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HIV, Thalassemia and anemia
Oct 10, 2003

OK, master of anemia, I need some extra advice on what to do. I am 42, been hiv+ almost 20yrs, do not take antivirals (nor have I). I have thalassemia, and most of my adult life, my Hgb was usually 13.5-13.9. Over the last two years, my Hgb has dropped to 12, where it has remained. I don't know if I ever "felt" a Hgb of 13.9, but I definitely feel 12. My exercise tolerance is down, and even my friends comment that I sometimes seem short of breath when walking up stairs, etc. So I have been talking to my doc about this. He's done a more complete lab workup looking at B-12, folate, iron, TIBC, Ferritin, and EPO. Everything was "normal." My EPO level was 9 and my TIBC was a little low at 226. My doc, in consultation with a hematologist, suggested 6 months of iron therapy. I remember, as a child, ALWAYS being told by my doctor, who was also a hematologist, to NEVER take iron supplements. I mentioned this to my current doc, and also mentioned taking Procrit. He didn't think Procrit would be effective because of the thalassemia. So my questions: 1. Would procrit be an option for me? My EPO level is "normal" but I'd think, being anemic, it should be high, not "normal." 2. What about the iron? I just remember my doc from childhood and his words.. NEVER TAKE IRON. 3. Can HIV infection be the cause of my Hgb dropping? Thanks a million for your help

Response from Dr. Frascino

Hello,

"Thalassemia" refers to any of a group of inherited disorders of hemoglobin metabolism in which there is a decrease in the net production of a particular component of the hemoglobin (either the "alpha" or the "beta" chain). Several genetic types exist, and the corresponding clinical picture can vary from barely detectable abnormalities to severe (even fatal) anemia. You obviously must have one of the very mild varieties. Both alpha thalassemia minor and beta thalassemia minor can be confused with iron-deficiency anemia. Serum ferritin levels and other more sophisticated tests can distinguish the conditions. Certainly it's possible to have more than one type of anemia simultaneously. Without seeing your exact lab values, it is difficult for me to give you a complete response. There is certainly no danger in taking supplemental iron, if indeed you are iron deficient. But, that would need to be clearly distinguished from your underlying thalassemia.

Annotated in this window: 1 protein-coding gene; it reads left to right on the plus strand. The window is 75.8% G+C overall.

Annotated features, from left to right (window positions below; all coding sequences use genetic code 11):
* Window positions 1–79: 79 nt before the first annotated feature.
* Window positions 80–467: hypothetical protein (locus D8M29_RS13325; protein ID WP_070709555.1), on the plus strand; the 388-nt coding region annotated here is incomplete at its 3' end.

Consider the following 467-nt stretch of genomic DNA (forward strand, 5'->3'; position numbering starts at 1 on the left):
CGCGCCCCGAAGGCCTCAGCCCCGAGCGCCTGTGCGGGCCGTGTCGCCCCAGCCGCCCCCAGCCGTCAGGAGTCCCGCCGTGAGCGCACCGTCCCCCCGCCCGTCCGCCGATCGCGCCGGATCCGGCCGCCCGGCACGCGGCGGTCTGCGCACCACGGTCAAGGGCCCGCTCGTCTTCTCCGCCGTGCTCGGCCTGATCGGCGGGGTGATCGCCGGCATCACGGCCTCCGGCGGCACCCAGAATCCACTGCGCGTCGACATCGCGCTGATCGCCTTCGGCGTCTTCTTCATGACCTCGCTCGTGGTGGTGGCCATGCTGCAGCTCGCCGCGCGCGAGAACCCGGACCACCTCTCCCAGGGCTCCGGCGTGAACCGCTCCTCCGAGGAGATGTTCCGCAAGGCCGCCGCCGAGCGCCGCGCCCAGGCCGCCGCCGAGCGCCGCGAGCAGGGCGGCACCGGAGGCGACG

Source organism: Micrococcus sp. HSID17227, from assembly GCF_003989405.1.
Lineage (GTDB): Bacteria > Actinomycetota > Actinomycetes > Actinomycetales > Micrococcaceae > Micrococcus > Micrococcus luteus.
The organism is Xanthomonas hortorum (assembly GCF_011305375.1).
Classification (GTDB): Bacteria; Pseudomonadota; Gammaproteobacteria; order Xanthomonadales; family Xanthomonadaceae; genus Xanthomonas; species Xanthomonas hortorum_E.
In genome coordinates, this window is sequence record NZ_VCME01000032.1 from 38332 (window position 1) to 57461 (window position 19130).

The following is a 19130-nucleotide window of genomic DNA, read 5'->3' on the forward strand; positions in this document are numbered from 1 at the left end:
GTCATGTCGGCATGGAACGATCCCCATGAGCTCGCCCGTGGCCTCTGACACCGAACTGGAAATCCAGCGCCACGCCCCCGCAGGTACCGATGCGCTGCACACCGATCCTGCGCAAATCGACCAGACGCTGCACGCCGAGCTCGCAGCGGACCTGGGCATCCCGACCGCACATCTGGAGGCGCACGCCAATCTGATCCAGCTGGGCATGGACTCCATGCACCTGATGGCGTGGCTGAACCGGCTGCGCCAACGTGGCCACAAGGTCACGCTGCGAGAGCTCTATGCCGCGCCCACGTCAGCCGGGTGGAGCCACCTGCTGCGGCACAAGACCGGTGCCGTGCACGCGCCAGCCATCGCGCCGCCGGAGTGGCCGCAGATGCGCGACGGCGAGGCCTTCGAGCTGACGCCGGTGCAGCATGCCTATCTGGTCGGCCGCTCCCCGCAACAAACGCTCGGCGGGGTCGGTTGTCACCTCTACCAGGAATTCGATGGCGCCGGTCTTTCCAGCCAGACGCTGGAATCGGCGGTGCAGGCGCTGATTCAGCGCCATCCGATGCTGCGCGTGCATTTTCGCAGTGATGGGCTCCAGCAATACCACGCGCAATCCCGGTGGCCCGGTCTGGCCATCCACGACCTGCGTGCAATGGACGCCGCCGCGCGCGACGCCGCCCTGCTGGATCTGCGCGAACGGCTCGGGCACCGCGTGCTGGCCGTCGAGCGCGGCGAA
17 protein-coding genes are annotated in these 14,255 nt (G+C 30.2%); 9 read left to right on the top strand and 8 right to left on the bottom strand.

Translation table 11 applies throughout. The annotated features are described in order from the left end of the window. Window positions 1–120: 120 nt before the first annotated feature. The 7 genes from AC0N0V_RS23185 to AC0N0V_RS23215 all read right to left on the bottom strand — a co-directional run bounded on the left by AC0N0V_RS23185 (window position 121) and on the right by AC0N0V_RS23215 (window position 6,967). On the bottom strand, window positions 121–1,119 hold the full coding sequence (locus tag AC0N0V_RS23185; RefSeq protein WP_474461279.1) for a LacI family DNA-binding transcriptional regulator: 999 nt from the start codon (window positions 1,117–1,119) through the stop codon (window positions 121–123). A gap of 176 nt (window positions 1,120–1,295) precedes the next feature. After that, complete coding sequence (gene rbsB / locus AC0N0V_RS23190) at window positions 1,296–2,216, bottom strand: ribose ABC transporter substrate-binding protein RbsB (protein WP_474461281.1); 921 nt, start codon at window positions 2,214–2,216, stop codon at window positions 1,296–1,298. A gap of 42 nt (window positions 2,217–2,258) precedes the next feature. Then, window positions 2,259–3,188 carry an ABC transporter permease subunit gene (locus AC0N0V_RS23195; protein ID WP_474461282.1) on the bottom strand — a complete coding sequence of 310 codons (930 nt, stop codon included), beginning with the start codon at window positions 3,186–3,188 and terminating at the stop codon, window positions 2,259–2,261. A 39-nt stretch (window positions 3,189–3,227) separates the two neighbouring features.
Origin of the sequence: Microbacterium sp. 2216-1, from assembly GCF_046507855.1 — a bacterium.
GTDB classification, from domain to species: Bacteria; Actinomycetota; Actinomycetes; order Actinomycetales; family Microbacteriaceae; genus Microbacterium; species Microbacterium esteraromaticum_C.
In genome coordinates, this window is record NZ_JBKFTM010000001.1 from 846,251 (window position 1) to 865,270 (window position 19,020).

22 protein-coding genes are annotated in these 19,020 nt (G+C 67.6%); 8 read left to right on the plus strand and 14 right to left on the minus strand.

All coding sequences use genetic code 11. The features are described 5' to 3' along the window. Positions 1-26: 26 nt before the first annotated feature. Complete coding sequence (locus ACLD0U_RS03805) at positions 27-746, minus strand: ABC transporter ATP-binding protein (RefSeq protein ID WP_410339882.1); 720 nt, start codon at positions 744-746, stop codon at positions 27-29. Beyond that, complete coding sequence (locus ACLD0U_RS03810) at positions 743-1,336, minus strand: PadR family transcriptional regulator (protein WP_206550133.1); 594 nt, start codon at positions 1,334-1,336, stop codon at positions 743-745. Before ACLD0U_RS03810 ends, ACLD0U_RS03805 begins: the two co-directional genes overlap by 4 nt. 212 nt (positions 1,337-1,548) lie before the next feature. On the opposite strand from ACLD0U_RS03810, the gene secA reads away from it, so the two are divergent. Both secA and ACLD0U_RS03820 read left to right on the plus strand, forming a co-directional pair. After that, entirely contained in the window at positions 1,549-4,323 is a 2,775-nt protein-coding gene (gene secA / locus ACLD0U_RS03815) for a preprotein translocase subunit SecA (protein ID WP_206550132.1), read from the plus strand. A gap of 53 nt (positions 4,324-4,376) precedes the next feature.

How about HIV? Well, that too can cause anemia. The virus causes chronic inflammation that can suppress bone marrow function. Red blood cells are produced in the bone marrow. So if the bone marrow function is suppressed, so too is the production of new red blood cells. This can lead to anemia. We call this "anemia of chronic disease." Procrit can be very effective in this type of anemia, as it stimulates the production of new red blood cells. Procrit, however, would not be helpful for iron-deficiency anemia or inherited anemia (thalassemia).

So, to answer your questions:

1. Procrit would help if you have "anemia of chronic disease." 2. Iron would help if you have iron-deficiency anemia. 3. Yes, HIV can cause anemia.

What to do? See the hematologist to review all your tests and to discuss specifically the 3 potential diagnoses possibly contributing to your anemia thalassemia, iron deficiency, and HIV-induced anemia of chronic disease as well as any other potential causes. Treatment should then be focused on the underlying cause or causes of your anemia.

I hope that clarifies things for you. Good luck. Make sure your HIV specialist discusses your problem with the hematologist. Communication is key to keeping your therapy well focused.

Dr. Bob


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